Anonymous DDoS attack snowballs, affects several Microsoft services

Share this article:

Hacktivist collective Anonymous has taken credit for an attack that unintentionally affected a number of Microsoft services last week.

On Monday, members of the loose-knit hacker group posted on Pastebin about how a distributed denial-of-service (DDoS) attack targeting Japanese Microsoft websites and servers had gone awry – resulting in several of the technology giant's services going down.

“A couple days ago a DDoS attack was launched at Japanese Microsoft (Domain) Websites and Servers,” according to the Anonymous post. “We are sorry to report that the Japanese Microsoft Websites and Servers did not go down as planned. Although something did go down. We took the pretty much the entire Microsoft domains down.”

It appears the hackers had a motive.

“The DDoS attack was launched in response to Taiji...Operation Killing Bay OR #OpKillingBay,” according to the post. Operation Killing Bay is an initiative protesting the slaughter of dolphins in the village of Taiji in Japan – a controversial topic that has gained a lot of coverage in recent years.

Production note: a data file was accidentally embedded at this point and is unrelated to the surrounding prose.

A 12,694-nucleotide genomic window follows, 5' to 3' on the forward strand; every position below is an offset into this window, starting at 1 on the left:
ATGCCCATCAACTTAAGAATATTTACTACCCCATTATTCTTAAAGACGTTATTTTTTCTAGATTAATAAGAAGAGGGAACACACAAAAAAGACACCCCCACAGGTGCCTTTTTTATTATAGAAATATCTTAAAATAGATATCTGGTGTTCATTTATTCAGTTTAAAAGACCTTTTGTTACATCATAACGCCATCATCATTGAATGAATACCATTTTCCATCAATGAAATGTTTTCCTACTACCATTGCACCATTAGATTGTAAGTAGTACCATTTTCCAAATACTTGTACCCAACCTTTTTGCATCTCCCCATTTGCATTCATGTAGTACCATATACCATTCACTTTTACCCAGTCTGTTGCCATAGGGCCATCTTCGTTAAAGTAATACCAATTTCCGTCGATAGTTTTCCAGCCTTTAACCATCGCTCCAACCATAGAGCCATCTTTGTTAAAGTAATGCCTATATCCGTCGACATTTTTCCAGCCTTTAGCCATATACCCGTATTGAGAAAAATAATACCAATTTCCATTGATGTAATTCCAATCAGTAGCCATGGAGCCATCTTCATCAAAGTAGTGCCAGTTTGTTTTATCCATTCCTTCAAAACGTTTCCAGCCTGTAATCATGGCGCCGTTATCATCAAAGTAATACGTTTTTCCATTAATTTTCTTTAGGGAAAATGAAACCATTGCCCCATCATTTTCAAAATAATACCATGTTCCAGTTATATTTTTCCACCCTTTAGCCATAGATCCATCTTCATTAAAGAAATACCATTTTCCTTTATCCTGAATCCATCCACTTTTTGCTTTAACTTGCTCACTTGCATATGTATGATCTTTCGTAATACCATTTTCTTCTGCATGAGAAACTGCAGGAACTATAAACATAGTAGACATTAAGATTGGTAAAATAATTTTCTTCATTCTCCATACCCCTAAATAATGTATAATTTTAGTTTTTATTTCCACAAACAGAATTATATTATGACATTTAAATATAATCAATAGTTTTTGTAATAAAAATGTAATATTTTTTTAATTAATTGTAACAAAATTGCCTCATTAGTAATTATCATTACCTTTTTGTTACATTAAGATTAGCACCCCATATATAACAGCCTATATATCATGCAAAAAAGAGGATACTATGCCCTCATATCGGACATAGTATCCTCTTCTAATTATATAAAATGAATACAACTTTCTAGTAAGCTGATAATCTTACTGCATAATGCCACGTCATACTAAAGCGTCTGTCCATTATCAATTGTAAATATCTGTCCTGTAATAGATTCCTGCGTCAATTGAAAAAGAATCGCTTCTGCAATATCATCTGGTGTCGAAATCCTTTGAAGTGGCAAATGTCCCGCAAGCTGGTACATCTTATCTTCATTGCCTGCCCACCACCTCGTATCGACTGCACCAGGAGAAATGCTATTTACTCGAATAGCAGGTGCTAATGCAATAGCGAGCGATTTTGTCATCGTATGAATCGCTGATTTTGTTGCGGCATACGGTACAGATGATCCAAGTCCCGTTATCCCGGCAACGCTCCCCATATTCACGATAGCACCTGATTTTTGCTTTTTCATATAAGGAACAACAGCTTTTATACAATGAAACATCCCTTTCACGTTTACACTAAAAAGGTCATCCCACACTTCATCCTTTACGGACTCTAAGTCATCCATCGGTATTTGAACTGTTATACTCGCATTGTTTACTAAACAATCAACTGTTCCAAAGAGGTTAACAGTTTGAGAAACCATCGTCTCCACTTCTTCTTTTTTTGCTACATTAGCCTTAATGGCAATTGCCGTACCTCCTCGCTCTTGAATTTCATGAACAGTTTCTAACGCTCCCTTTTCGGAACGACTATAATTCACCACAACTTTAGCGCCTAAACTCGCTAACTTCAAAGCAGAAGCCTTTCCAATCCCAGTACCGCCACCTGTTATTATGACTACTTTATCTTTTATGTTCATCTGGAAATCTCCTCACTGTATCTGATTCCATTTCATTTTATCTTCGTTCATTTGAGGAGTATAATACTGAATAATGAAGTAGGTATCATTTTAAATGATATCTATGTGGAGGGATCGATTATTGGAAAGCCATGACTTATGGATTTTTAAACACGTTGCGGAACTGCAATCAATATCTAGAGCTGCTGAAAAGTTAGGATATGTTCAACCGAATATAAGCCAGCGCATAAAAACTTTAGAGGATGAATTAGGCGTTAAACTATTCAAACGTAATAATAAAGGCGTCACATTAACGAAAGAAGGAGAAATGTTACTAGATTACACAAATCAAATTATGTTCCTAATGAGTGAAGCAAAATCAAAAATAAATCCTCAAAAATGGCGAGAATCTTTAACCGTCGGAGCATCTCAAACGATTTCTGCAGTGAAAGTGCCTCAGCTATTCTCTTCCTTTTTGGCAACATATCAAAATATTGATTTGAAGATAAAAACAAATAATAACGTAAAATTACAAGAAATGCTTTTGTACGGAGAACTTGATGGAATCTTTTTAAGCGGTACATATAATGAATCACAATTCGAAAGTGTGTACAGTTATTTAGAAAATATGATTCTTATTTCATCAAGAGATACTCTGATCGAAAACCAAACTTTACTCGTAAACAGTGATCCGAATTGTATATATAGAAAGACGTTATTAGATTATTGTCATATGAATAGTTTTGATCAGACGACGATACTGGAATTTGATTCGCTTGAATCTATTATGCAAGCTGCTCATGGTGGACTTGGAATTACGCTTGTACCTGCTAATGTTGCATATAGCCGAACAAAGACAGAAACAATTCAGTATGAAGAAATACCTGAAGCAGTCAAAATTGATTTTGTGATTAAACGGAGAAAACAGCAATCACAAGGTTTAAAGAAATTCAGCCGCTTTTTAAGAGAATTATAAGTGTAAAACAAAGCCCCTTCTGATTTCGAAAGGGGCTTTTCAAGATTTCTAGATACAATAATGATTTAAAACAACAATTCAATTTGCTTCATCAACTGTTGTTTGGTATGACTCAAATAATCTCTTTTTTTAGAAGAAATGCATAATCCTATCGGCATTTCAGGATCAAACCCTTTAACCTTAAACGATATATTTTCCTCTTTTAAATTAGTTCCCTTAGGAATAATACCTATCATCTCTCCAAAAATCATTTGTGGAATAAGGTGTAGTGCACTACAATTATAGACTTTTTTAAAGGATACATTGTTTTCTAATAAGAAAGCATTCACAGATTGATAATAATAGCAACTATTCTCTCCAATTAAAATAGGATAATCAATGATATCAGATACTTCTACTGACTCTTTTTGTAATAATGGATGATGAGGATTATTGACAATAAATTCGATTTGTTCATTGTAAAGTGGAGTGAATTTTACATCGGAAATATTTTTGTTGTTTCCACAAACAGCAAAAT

“It's the thought that counts right?” the hacktivists wrote, insinuating that they would strike against Taiji again.

The claim explains why several people were reporting outages and disruptions of Microsoft services, including microsoft.com, outlook.com, msn.com, office365.com, Microsoft Developer Network, TechNet, SkyDrive, the Windows Store, sites hosted on Windows Azure, xbox.com and Xbox Live.

Most of Microsoft's affected services were restored quickly.

Share this article:

Sign up to our newsletters

More in News

Medical transcription provider settles data security charges

GMR Transcription Services in California agreed to settle FTC charges related to its security practices.

Researcher hacks network connected devices in own home

Researcher hacks network connected devices in own home

In his own home, a researcher was able to hack various network connected devices that are not computers and mobile phones.

Study: Most higher ed malware infections attributed to 'Flashback'

Study: Most higher ed malware infections attributed to ...

Flashback caused a stir in 2012 when some 650,000 Macs were infected with the malware.